15 April 2008

Poor sod

I was going to talk about something else but then this morning I happened upon a really good eavesdrop. I was sitting in the tram, minding my own business, when a man came on and sat down in the seat across from me. He was texting very intensely into his telephone. Then, in what appeared to be mid-text, his telephone rang. I wasn't expecting anything, but it turned out he was anglophone. He began an intense discussion in British English. My ears went on red alert. It was hard to hear because he was being discrete, plus the usual tram noise. So I had to really concentrate -- without being obvious, of course.

No one in this town should ever feel confident about speaking freely in their mother tongue on public transport...

At first I couldn't tell if it was about work or not -- work meaning, business; because this guy, who's in his mid-30s I would say, was having to work. "If I could just make one small point," he said, about 10 times, at regular intervals. (Clearly, he couldn't...) I couldn't tell what he did wrong but he sure had done something. He said he was sorry. He admitted that he has to "work on it." But whoever he was talking to, they weren't buying it.

From where I was sitting, this was a man who'd been caught out, and was now desperate. He seemed to truly want to keep his relationship intact. He looked like he hasn't slept, his eyes were red and his face puffy. I had no doubt he'd cocked up pretty badly -- or he wouldn't be half as contrite.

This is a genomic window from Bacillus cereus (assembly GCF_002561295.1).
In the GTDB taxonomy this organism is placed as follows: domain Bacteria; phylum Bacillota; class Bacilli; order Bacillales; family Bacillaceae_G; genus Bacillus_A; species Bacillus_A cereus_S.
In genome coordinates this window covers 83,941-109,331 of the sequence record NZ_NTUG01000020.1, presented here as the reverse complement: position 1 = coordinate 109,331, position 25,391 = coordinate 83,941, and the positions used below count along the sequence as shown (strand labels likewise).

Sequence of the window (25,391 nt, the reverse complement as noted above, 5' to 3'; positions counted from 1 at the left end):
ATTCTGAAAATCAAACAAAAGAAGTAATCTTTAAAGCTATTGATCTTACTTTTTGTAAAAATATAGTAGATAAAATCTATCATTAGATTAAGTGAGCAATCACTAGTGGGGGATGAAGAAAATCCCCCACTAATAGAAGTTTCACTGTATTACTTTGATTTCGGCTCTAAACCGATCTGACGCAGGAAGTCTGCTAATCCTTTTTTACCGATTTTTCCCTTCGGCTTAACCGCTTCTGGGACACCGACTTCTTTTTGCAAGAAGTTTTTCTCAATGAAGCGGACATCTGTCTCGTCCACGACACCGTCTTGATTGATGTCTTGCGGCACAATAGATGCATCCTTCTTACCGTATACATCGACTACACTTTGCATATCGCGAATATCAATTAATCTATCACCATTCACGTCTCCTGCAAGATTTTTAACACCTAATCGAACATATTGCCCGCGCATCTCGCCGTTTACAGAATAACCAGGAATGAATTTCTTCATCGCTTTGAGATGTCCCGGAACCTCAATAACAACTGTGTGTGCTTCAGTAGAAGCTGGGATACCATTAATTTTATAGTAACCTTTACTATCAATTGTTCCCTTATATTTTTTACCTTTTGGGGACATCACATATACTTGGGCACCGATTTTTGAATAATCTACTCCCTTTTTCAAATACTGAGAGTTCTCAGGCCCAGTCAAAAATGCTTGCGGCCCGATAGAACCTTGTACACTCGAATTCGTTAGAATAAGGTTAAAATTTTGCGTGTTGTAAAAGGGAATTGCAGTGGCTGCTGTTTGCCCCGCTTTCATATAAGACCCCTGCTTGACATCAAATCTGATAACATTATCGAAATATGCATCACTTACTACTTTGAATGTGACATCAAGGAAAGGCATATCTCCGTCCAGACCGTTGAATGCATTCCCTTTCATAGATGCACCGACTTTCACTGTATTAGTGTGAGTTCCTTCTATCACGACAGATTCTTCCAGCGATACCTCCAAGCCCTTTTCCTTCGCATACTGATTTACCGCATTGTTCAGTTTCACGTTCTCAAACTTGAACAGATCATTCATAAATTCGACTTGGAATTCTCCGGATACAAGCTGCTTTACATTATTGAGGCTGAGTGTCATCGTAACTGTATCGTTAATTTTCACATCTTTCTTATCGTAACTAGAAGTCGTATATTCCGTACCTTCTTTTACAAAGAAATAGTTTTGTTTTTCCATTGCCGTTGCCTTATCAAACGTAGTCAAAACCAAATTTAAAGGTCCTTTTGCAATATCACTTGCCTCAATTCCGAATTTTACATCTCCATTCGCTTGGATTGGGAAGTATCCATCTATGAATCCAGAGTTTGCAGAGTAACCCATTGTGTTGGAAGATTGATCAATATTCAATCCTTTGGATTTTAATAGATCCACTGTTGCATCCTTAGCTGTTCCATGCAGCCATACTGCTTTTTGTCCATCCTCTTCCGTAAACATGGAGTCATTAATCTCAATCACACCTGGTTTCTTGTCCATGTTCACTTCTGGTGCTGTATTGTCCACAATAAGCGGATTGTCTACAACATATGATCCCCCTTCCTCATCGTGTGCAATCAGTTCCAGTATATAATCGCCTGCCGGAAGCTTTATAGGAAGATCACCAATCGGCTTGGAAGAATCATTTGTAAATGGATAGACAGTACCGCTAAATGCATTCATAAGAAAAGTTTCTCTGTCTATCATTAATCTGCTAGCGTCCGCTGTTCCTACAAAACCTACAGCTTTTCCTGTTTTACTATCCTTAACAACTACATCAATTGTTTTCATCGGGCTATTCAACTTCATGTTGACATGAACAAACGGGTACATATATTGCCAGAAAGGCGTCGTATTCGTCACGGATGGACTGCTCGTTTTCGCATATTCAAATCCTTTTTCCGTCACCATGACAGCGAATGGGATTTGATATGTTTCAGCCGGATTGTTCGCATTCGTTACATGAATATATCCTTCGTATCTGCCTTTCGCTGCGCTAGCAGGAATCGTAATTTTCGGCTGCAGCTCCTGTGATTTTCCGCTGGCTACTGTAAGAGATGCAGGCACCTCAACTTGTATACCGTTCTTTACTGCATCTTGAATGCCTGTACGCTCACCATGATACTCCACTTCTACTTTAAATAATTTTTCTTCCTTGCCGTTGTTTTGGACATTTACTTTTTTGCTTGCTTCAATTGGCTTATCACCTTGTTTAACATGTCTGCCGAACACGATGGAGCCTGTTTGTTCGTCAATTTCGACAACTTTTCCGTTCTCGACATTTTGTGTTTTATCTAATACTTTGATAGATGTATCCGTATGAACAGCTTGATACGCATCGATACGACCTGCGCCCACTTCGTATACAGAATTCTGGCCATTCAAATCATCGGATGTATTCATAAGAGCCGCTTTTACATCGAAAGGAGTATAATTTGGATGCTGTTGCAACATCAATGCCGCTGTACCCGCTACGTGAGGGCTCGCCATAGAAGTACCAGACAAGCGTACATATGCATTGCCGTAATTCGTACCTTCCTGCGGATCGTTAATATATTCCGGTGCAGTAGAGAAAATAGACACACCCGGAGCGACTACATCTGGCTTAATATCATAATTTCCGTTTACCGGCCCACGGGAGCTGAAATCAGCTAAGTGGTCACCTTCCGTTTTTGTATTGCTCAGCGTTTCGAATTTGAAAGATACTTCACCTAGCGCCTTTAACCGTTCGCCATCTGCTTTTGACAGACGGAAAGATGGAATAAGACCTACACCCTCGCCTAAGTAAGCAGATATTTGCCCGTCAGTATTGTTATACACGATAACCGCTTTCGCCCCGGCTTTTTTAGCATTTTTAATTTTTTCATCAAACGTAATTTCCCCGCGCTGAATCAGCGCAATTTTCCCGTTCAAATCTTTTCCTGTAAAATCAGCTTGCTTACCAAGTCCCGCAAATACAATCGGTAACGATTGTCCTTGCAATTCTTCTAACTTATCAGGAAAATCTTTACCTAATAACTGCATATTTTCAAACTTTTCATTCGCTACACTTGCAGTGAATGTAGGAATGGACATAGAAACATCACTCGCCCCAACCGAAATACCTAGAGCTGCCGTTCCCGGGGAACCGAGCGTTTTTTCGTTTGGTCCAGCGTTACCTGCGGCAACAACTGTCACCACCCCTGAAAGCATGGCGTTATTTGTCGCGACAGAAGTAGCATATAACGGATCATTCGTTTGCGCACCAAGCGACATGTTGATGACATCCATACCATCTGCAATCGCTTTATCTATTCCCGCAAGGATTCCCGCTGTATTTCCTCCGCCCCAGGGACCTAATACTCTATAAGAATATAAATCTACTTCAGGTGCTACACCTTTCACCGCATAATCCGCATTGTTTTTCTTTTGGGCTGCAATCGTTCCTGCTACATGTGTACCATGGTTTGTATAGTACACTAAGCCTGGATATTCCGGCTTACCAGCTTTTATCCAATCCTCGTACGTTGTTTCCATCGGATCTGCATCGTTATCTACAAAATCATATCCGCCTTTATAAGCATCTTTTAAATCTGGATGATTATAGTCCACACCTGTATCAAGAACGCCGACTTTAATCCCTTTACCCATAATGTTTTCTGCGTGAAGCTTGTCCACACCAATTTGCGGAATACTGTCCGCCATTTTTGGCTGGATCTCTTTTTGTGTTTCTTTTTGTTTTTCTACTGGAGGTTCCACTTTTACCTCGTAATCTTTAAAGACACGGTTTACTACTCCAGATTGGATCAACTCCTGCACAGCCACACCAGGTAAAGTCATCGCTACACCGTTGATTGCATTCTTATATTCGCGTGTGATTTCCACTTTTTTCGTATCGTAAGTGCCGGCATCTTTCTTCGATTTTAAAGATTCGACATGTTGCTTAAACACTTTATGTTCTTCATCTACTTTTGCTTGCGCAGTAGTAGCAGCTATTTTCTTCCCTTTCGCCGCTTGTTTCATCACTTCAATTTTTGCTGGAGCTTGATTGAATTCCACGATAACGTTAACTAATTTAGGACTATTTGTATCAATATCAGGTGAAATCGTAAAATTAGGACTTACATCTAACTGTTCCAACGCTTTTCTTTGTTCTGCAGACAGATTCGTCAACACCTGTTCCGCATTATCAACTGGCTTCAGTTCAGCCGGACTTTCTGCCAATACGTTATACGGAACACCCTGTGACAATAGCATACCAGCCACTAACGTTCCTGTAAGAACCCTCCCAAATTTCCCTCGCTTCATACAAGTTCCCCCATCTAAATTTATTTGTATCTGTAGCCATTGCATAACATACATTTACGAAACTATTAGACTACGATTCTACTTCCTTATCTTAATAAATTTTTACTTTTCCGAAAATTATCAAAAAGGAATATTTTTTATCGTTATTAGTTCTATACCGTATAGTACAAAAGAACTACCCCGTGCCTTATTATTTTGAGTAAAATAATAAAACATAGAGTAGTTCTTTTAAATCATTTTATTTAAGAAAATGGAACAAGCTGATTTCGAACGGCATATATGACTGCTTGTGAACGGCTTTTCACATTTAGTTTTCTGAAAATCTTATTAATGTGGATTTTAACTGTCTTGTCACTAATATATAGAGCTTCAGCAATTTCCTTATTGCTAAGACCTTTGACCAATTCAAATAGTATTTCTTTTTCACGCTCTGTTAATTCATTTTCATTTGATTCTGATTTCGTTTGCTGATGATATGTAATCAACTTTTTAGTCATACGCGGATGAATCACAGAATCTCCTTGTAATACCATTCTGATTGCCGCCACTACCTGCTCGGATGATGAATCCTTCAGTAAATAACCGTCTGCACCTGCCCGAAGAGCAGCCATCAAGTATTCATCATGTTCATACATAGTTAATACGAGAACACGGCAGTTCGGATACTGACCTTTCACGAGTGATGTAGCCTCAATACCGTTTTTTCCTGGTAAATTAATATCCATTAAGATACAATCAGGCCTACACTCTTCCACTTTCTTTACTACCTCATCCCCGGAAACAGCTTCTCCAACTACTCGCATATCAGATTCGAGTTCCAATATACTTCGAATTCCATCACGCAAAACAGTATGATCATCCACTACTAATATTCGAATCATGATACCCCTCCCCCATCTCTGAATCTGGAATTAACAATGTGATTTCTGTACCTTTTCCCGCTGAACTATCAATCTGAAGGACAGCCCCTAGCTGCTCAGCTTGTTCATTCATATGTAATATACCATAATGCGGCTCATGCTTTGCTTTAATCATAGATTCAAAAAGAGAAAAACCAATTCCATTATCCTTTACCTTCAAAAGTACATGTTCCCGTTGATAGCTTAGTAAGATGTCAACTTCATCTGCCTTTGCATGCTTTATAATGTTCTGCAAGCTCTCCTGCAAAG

Then I heard him say, "That's it again -- Everything! There's always something else!" And I knew that he was going nowhere fast. Buddy, I wanted to tell him, when she starts saying "everything", you're really done for. You should never disagree with "everything", especially not when you've done whatever you just did. Agree with her: you're an idiot. Beg her for mercy: you've been a fool!

Regrettably, at that point, the tram reached my stop. It was his stop, too. We both got out. We crossed the street and I could hear no more. He walked away in the opposite direction from where I had to go.

He still had the phone pressed tight against his ear.

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